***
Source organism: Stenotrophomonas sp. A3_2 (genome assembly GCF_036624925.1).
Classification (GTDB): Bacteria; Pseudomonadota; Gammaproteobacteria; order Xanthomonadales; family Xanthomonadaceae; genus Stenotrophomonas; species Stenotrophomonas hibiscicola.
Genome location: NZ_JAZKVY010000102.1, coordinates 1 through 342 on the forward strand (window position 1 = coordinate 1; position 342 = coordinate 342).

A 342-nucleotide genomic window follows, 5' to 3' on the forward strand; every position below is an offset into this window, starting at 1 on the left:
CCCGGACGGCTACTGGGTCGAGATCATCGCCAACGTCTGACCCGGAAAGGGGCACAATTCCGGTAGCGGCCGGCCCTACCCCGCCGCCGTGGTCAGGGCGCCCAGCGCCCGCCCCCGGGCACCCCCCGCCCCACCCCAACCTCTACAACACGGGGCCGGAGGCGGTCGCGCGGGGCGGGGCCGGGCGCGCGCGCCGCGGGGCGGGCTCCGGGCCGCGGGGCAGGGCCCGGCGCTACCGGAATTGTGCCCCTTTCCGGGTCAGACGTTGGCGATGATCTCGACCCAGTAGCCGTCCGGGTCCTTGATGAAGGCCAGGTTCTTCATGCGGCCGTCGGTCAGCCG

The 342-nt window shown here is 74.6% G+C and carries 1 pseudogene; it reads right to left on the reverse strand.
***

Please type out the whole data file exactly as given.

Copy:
Source organism: Stenotrophomonas sp. A3_2 (genome assembly GCF_036624925.1).
Classification (GTDB): Bacteria; Pseudomonadota; Gammaproteobacteria; order Xanthomonadales; family Xanthomonadaceae; genus Stenotrophomonas; species Stenotrophomonas hibiscicola.
Genome location: NZ_JAZKVY010000102.1, coordinates 1 through 342 on the forward strand (window position 1 = coordinate 1; position 342 = coordinate 342).

A 342-nucleotide genomic window follows, 5' to 3' on the forward strand; every position below is an offset into this window, starting at 1 on the left:
CCCGGACGGCTACTGGGTCGAGATCATCGCCAACGTCTGACCCGGAAAGGGGCACAATTCCGGTAGCGGCCGGCCCTACCCCGCCGCCGTGGTCAGGGCGCCCAGCGCCCGCCCCCGGGCACCCCCCGCCCCACCCCAACCTCTACAACACGGGGCCGGAGGCGGTCGCGCGGGGCGGGGCCGGGCGCGCGCGCCGCGGGGCGGGCTCCGGGCCGCGGGGCAGGGCCCGGCGCTACCGGAATTGTGCCCCTTTCCGGGTCAGACGTTGGCGATGATCTCGACCCAGTAGCCGTCCGGGTCCTTGATGAAGGCCAGGTTCTTCATGCGGCCGTCGGTCAGCCG

The 342-nt window shown here is 74.6% G+C and carries 1 pseudogene; it reads right to left on the reverse strand.